As can be seen in Diversification, 64.5% of community members in Tasajera rely on fishing as their primary source of income. Volatile prices of inputs such as gasoline as well as varying market prices of fish certainly affect the industry on the island, but historically the most important variable in Tasajera’s fishing industry has been fish catch.
In Tasajera, the fish catch has dropped drastically over the past 10 years. Although there has been little research done on the causes of this decline, locals consider increased competition for marine fisheries and climate related events as the major causes. In the late 90s and early 2000s, trawling by major fishing corporations was introduced to the region. This style of fishing involves dragging massive nets along the ocean floor, heavily damaging the ecosystem and disturbing its habitants.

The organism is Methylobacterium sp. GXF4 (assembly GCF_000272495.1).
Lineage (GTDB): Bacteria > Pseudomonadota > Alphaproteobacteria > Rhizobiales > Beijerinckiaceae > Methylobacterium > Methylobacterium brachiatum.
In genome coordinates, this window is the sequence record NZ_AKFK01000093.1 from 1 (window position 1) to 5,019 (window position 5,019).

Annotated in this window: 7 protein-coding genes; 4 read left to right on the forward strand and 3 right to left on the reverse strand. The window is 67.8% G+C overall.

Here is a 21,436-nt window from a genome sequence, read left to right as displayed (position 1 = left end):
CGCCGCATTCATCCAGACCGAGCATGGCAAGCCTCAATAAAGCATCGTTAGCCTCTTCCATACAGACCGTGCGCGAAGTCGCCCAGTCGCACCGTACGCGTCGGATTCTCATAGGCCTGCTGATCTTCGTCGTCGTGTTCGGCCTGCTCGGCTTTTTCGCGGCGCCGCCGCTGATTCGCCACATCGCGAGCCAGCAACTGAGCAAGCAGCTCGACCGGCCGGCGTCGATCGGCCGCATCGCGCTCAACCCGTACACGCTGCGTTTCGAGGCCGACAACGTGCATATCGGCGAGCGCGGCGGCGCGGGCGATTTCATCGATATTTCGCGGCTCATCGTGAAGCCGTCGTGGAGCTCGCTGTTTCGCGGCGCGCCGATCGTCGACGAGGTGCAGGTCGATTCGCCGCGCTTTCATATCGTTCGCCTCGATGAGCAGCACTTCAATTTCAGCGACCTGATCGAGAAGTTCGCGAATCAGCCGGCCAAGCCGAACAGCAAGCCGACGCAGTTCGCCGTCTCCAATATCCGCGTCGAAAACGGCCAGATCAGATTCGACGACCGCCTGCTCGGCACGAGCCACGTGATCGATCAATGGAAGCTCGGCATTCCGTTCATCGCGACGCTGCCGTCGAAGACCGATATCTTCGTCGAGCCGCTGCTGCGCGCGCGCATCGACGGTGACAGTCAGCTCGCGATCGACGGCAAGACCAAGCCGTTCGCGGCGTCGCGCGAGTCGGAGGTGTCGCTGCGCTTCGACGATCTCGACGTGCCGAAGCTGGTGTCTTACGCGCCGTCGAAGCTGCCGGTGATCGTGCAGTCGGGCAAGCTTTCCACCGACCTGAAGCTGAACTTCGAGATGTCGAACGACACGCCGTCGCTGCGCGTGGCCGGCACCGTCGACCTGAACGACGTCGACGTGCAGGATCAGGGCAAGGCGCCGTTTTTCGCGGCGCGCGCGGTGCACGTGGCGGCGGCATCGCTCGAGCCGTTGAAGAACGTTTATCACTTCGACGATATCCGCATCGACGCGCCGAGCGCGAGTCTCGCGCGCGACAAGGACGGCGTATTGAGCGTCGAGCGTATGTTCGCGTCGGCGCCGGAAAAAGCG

Acquiring data which fulfilled Mareas de Tasajera’s Indicator Selection Criteria proved to be a challenge, and any data regarding long-term historical fish catch was not deemed credible enough for inclusion in the system. We were however able to collect data from a local fishing cooperative that has recently begun tracking impressively comprehensive data regarding their boats on a tide-by-tide basis. This is a great example of what Mareas de Tasajera aims to promote: increased appreciation for the value of information capital in the community, the integration of information-tracking techniques into community infrastructure and acting towards sustainable community development.
The data received from the cooperative provides a descriptive perspective on how the fishing industry works in Tasajera. Fishermen are provided with boats and gasoline by the cooperative. After returning to shore, the cooperative buys the fish at a prearranged price from the fishermen, who keep the profits. The cooperative then sells the fish to corporations at a higher price, using the markup to cover input costs and generate profit.